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That candidate, of course, was Hope Solo. Solo entered the race for United States Soccer Federation president less than a week before the nomination deadline back in December. Throughout the past two months, she has been outspoken in her criticism of the federation and the two establishment candidates, Cordeiro and Kathy Carter.
On Saturday, with one final speech to drop bombs, Solo didn’t hold back:
Solo had no chance to win the presidency. She eventually garnered less than 2 percent of the vote. But she made it her purpose to lambaste the federation for its faults, and to criticize two candidates who, in her opinion, were complicit – two candidates who represented the status quo.
“When I decided to run for the office of the presidency, I did it because I couldn’t stand by and watch the sport I love, this beautiful game, continue to fail the people it was supposed to serve,” Solo began.
“I believe the federation has lost its way, and forgotten its fundamental obligation, as a national governing body, to develop the sport for all. Our youth, our adults, our recreational players, our futsal teams, our Paralympic athletes, and our U.S. deaf team. Everyone.
“I have heard from so many of you throughout this election how important change is to you. … For those of you who think the state of soccer today in the U.S. is good enough, then you should vote for more of the same.
“The establishment is backing two candidates who represent continuity, who represent not change, and who will deliver more of the same: failure on the pitch, chaos and conflicts off of it, and not the progress that we need.
“The two establishment candidates, Carlos Cordeiro and Kathy Carter, haven’t just been part of the system, they have created and shaped U.S. Soccer into what it is today. A vote for either one of them is a vote for the status quo, disunity, discord, and more failure.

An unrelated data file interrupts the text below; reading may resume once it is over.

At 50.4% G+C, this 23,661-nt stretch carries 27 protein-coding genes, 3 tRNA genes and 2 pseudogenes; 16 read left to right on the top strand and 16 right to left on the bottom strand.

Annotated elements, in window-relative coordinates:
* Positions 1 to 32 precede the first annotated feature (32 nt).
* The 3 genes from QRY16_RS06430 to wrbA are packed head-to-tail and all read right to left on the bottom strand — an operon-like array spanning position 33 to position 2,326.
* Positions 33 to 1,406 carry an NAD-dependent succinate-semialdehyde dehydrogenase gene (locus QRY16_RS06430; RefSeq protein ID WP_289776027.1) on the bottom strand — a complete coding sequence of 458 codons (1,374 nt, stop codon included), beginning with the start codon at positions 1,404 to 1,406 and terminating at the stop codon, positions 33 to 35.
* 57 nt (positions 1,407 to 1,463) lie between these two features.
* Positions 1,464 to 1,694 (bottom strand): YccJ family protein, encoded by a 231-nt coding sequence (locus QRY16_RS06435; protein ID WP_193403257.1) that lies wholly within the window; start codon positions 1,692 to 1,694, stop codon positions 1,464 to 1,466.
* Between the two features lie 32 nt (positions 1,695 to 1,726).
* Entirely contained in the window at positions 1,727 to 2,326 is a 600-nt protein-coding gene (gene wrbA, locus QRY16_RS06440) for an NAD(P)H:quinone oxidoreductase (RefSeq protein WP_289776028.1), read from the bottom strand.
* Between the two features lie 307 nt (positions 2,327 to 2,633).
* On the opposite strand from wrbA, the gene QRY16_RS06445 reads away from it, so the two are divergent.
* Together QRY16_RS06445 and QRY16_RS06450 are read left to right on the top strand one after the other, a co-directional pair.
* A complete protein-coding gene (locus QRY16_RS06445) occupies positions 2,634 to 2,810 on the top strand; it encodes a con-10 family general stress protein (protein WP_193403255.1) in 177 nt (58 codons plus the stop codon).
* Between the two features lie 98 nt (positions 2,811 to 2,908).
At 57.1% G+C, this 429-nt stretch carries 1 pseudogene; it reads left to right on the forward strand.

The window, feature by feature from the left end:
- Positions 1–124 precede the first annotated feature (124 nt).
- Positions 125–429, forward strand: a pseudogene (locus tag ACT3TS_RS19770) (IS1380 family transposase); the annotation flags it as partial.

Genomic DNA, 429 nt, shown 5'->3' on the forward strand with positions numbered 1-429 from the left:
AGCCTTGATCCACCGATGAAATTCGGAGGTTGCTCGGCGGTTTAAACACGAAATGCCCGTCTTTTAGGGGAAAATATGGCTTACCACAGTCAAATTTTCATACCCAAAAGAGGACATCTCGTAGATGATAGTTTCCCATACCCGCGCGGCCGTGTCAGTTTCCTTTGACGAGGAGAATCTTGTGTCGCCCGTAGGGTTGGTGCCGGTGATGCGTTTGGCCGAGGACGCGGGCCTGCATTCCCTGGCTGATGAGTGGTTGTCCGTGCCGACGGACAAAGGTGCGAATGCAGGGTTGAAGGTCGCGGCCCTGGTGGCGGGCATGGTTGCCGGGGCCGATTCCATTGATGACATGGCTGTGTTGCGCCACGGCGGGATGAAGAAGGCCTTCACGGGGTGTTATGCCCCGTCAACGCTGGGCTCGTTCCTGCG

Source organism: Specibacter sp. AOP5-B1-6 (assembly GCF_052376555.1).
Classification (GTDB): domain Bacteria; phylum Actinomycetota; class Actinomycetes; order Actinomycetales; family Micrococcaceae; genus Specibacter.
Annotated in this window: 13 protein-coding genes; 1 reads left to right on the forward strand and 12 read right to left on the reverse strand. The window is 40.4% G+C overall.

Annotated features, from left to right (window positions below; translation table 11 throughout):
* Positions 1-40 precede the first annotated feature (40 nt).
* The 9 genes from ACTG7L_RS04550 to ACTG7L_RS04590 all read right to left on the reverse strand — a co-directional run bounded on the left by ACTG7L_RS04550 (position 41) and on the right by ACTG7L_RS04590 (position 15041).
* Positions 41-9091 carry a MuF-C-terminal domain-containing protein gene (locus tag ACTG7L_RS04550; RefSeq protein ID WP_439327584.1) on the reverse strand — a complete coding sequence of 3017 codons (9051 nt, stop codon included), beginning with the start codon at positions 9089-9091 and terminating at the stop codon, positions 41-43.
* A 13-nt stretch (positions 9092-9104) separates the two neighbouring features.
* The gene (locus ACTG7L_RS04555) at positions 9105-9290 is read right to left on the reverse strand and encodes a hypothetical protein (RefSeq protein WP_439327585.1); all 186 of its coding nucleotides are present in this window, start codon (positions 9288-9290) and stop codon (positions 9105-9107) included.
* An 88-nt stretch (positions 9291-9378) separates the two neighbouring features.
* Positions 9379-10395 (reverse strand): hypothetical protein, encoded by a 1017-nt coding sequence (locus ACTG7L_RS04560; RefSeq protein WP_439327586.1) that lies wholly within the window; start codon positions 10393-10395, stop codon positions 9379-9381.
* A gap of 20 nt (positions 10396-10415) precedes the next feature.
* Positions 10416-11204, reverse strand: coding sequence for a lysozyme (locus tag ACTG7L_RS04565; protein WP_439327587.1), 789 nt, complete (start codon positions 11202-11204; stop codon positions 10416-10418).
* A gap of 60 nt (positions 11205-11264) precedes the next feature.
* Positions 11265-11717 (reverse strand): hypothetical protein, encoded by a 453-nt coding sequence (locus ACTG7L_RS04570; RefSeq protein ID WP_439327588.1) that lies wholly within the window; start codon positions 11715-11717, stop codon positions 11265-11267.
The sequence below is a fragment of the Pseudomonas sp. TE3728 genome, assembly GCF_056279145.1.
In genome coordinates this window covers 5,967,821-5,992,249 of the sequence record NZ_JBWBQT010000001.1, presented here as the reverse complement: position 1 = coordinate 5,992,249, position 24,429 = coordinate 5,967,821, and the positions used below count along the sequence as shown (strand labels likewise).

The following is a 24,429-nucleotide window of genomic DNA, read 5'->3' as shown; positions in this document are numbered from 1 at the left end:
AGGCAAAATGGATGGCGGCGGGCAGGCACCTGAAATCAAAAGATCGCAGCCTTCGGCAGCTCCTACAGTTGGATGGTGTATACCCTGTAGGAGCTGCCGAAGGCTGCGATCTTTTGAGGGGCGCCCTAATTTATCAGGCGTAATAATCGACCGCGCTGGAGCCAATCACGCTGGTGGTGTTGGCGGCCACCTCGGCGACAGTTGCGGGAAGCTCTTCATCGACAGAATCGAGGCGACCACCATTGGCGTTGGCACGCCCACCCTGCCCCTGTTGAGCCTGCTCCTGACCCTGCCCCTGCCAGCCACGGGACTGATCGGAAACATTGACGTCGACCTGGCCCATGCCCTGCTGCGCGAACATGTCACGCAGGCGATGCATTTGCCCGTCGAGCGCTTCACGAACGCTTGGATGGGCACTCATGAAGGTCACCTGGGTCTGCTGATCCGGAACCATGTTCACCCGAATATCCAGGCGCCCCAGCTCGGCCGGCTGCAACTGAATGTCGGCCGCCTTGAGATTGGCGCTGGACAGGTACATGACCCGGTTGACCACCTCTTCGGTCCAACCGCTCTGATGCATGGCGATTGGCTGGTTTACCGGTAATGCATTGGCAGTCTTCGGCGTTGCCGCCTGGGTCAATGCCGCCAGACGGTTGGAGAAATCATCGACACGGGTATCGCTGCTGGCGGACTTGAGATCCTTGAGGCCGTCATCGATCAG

“I was a player for nearly 20 years, and I saw first hand what Carlos Cordeiro’s idea of change is. You cannot, as a vice president, claim that you are the lone voice of change while all of this happens under your watch. And you, as delegates, cannot buy that.
“He was part of a federation that generated millions of dollars on the backs of its players, and much of it on the backs of its women’s players, who have been the economic engine in this federation for years, yet treated like second-class citizens.
“In 2015, as the best goalkeeper in the world, I had to play 23 games, win a World Cup, and win the golden glove only to make $40,000 dollars less than Tim Howard, who only had to play eight games and win nothing in his World Cup year.
“He was part of a federation that could have been the first in the history of the sport to pay its women equally. Instead, that honor goes to Norway while the U.S. women, the most successful team ever, has to force it through the court system.
“He was part of the same federation that, time and time again, approved unsafe playing conditions for the women, who still play on turf while the men play on grass. He was part of a federation that thinks it’s acceptable for a female player in the NWSL to make less than 10,000 dollars a year, and have to take a second or third job just to fulfill her dream of being a professional athlete.
“He was part of the same federation that leaves me with no health insurance, no retirement of any kinds, after serving my country as the best in the world for 20 years.
“For 10 years, Carlos Cordeiro was in a position to create change. And he did nothing. He failed me. He failed my teammates. And he failed the women of the NWSL.”
Solo went on to criticize the federation for letting the Boston Breakers fold. She then went after Carter, who entered election day as the favorite but lost out to Cordeiro.
She then apparently gave Cordeiro, the next speaker, a hug as she walked off stage:
Hope Solo just publicly napalmed Carlos Cordeiro, who then hugged her before coming onstage to speak.
— Grant Wahl (@GrantWahl) February 10, 2018
And then U.S. Soccer’s members elected Cordeiro their next president with 68.6 percent of the vote on the third ballot.
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